- Electronic Arts is the latest video game company to begin tests for a cloud gaming service with the intention of streaming high-end video games to smartphones and other devices.
- Ken Moss, EA’s chief technology officer, revealed that EA will launch a technical test for the service, which is codenamed Project Atlas. Players will be able to choose from a selection of four games including “FIFA 19.”
- Other cloud gaming competitors include Google’s Stadia, which will launch in November, and Microsoft’s Project xCloud, which will begin tests in October.
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Electronic Arts announced on Monday an upcoming technical test for Project Atlas, the video game publisher’s cloud gaming service. Cloud gaming is a burgeoning technology that allows players to stream games directly to their computer, phone, and other devices, removing the need for expensive consoles.
When it launches, Project Atlas will compete with cloud gaming services from major tech companies like Google and Microsoft. In November Google will launch Stadia, an entirely cloud-based gaming platform, and Microsoft has offered public demos of Project xCloud, a service that will stream games from a cloud-based machine and allow Xbox-owners to stream games from their home console.
EA revealed plans for Project Atlas in October 2018 but has remained relatively quiet about the details until now. EA’s Chief Technical Officer Ken Moss revealed that Project Atlas was preparing for a technical test in a blog post on Monday, and welcomed the public to sign up for a chance to play.
To get into Project Atlas, you’ll need to sign up for EA’s free community play-testing.
“Cloud gaming is coming. It’s no longer a question of if, but when,” Moss wrote. “It’s still really early days but we’re excited to take this next step in our learning, and it’s great to be able to do it with some of you in our community.”
Volunteers can sign up for EA’s community play-testing for a chance to be included in the technical test. The technical test isn’t available yet but it will include four games: “FIFA 19,” “Titanfall 2,” “Need for Speed Rivals,” and “Unravel.” Each of the games belongs to a different genre, giving both EA and the players who volunteer a chance to experience how playing over a streaming connection impacts different types of games. It’s unclear if the service will be exclusive to PC or available on other devices.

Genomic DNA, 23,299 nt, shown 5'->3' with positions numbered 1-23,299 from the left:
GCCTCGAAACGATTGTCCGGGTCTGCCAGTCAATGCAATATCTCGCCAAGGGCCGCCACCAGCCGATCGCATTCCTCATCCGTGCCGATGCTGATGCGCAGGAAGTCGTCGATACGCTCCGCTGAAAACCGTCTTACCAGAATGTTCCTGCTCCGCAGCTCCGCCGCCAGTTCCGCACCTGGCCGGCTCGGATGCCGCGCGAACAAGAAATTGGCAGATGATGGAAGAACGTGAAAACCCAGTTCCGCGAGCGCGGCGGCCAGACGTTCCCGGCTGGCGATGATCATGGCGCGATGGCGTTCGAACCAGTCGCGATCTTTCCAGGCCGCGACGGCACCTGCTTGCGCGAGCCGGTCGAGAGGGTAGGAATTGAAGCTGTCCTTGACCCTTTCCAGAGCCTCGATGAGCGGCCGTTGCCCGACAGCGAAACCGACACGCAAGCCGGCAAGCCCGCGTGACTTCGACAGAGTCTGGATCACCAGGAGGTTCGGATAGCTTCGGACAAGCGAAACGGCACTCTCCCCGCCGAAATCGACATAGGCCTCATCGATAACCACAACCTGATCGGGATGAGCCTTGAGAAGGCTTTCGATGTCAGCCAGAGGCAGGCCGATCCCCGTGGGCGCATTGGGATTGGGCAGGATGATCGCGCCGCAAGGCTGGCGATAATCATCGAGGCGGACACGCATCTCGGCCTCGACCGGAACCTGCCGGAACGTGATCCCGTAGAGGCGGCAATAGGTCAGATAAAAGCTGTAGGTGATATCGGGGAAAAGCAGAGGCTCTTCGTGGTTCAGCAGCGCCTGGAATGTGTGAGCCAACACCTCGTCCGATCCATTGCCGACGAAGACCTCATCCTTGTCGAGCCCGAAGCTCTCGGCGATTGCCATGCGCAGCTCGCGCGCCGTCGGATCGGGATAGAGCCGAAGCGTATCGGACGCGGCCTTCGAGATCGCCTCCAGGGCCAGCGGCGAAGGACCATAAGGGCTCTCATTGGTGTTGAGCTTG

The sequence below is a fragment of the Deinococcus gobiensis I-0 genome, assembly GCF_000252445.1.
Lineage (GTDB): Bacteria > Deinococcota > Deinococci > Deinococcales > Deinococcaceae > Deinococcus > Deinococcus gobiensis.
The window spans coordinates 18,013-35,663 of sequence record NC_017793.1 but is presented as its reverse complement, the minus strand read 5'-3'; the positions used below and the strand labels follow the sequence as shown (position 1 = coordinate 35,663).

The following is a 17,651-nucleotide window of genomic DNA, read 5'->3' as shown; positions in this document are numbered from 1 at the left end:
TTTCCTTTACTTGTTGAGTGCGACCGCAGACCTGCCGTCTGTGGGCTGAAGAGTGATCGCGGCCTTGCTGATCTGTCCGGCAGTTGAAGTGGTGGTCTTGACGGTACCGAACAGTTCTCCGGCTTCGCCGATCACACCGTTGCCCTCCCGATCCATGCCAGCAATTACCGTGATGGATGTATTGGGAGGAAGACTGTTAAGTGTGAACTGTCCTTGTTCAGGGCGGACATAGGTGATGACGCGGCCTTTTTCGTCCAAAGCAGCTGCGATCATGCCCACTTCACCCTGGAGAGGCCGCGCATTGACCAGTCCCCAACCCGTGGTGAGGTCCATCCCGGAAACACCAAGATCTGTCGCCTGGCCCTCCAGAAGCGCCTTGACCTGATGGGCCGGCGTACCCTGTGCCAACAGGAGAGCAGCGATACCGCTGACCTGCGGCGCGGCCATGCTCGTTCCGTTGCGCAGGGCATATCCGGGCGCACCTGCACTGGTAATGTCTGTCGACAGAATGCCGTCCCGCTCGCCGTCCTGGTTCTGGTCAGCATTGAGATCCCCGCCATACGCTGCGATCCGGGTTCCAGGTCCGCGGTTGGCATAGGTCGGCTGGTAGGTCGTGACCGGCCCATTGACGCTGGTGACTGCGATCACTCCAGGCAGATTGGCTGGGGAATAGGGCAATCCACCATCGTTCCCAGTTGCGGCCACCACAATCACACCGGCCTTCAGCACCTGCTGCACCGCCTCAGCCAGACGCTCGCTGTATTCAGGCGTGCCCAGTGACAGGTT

The primary goal of cloud gaming is to let gamers play their games across a variety of devices, but these services require a strong, stable internet connection to offer the kind of experience you get from a console like the PlayStation 4 or Xbox One.
Game streaming services like Project Atlas must balance visual quality with responsive controls.
Delivering a constant video feed without delayed controls is a careful balancing act, especially given the varying quality of internet providers across North America and the rest of the world. Project Atlas will make use of Amazon Web Services to deliver games across the globe.
While cloud gaming removes the need for expensive consoles, it requires a significant investment in network infrastructure. Google’s Stadia will use about 15.75 GB of data per hour to stream at maximum quality, and even the lowest recommended settings will use 4.5 GB per hour.
Stadia recommends a minimum download speed of 10 mbps for the lowest streaming quality, and 35 Mbps for 4K streaming. 4G mobile download speeds vary based on location but average about 22 mbps across major carriers, according to data from Open Signal.
It will a while before we know the pricing details of Project Atlas, but it will likely be subscription-based.
If successful, EA will be able to reach more players than ever with Project Atlas and profit off its massive back catalogue of games without needing to update them for new consoles. Electronic Arts already offers a $5 monthly subscription service called Origin Access that gives players access to more than 200 games, and Project Atlas will be able to stream many of those games directly to players.
Pricing details for cloud gaming services will likely vary based on the company. Stadia will cost $10 per month for access to 4K streaming when it launches but 1080p streaming will be available for free in February 2019. Players will still need to purchase games for Stadia, or subscribe to a service like EA’s Origin Access or Ubisoft’s uPlay for a library of games.